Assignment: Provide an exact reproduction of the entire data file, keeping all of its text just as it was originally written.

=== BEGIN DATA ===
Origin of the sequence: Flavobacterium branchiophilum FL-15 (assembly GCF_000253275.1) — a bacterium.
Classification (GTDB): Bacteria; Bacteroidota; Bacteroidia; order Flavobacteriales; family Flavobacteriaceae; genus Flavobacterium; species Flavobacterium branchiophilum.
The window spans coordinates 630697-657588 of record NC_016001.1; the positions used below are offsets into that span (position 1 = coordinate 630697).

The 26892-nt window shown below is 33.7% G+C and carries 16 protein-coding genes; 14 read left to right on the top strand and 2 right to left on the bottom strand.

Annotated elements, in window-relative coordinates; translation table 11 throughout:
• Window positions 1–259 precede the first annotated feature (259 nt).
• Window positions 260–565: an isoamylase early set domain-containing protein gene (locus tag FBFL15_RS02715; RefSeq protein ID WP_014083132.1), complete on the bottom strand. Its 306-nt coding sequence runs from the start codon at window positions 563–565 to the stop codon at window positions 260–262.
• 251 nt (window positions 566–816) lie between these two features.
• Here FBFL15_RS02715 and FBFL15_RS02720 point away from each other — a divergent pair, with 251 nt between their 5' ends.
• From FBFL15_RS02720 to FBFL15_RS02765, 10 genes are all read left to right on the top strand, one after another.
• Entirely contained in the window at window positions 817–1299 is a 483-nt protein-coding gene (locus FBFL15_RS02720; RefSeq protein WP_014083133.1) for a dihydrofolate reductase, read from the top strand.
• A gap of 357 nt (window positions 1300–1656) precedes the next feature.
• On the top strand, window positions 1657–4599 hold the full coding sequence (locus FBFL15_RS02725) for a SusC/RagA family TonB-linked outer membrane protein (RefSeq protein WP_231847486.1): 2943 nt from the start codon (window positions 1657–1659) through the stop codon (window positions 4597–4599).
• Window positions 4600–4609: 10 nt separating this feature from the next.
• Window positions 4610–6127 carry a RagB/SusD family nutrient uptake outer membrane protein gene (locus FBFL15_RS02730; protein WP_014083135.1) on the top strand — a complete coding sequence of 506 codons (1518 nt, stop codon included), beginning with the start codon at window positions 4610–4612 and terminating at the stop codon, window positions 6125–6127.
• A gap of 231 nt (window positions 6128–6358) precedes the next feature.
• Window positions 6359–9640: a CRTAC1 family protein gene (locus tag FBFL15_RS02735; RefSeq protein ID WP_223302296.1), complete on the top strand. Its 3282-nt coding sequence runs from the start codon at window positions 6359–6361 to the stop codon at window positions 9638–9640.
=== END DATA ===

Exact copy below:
Origin of the sequence: Flavobacterium branchiophilum FL-15 (assembly GCF_000253275.1) — a bacterium.
Classification (GTDB): Bacteria; Bacteroidota; Bacteroidia; order Flavobacteriales; family Flavobacteriaceae; genus Flavobacterium; species Flavobacterium branchiophilum.
The window spans coordinates 630697-657588 of record NC_016001.1; the positions used below are offsets into that span (position 1 = coordinate 630697).

The 26892-nt window shown below is 33.7% G+C and carries 16 protein-coding genes; 14 read left to right on the top strand and 2 right to left on the bottom strand.

Annotated elements, in window-relative coordinates; translation table 11 throughout:
• Window positions 1–259 precede the first annotated feature (259 nt).
• Window positions 260–565: an isoamylase early set domain-containing protein gene (locus tag FBFL15_RS02715; RefSeq protein ID WP_014083132.1), complete on the bottom strand. Its 306-nt coding sequence runs from the start codon at window positions 563–565 to the stop codon at window positions 260–262.
• 251 nt (window positions 566–816) lie between these two features.
• Here FBFL15_RS02715 and FBFL15_RS02720 point away from each other — a divergent pair, with 251 nt between their 5' ends.
• From FBFL15_RS02720 to FBFL15_RS02765, 10 genes are all read left to right on the top strand, one after another.
• Entirely contained in the window at window positions 817–1299 is a 483-nt protein-coding gene (locus FBFL15_RS02720; RefSeq protein WP_014083133.1) for a dihydrofolate reductase, read from the top strand.
• A gap of 357 nt (window positions 1300–1656) precedes the next feature.
• On the top strand, window positions 1657–4599 hold the full coding sequence (locus FBFL15_RS02725) for a SusC/RagA family TonB-linked outer membrane protein (RefSeq protein WP_231847486.1): 2943 nt from the start codon (window positions 1657–1659) through the stop codon (window positions 4597–4599).
• Window positions 4600–4609: 10 nt separating this feature from the next.
• Window positions 4610–6127 carry a RagB/SusD family nutrient uptake outer membrane protein gene (locus FBFL15_RS02730; protein WP_014083135.1) on the top strand — a complete coding sequence of 506 codons (1518 nt, stop codon included), beginning with the start codon at window positions 4610–4612 and terminating at the stop codon, window positions 6125–6127.
• A gap of 231 nt (window positions 6128–6358) precedes the next feature.
• Window positions 6359–9640: a CRTAC1 family protein gene (locus tag FBFL15_RS02735; RefSeq protein ID WP_223302296.1), complete on the top strand. Its 3282-nt coding sequence runs from the start codon at window positions 6359–6361 to the stop codon at window positions 9638–9640.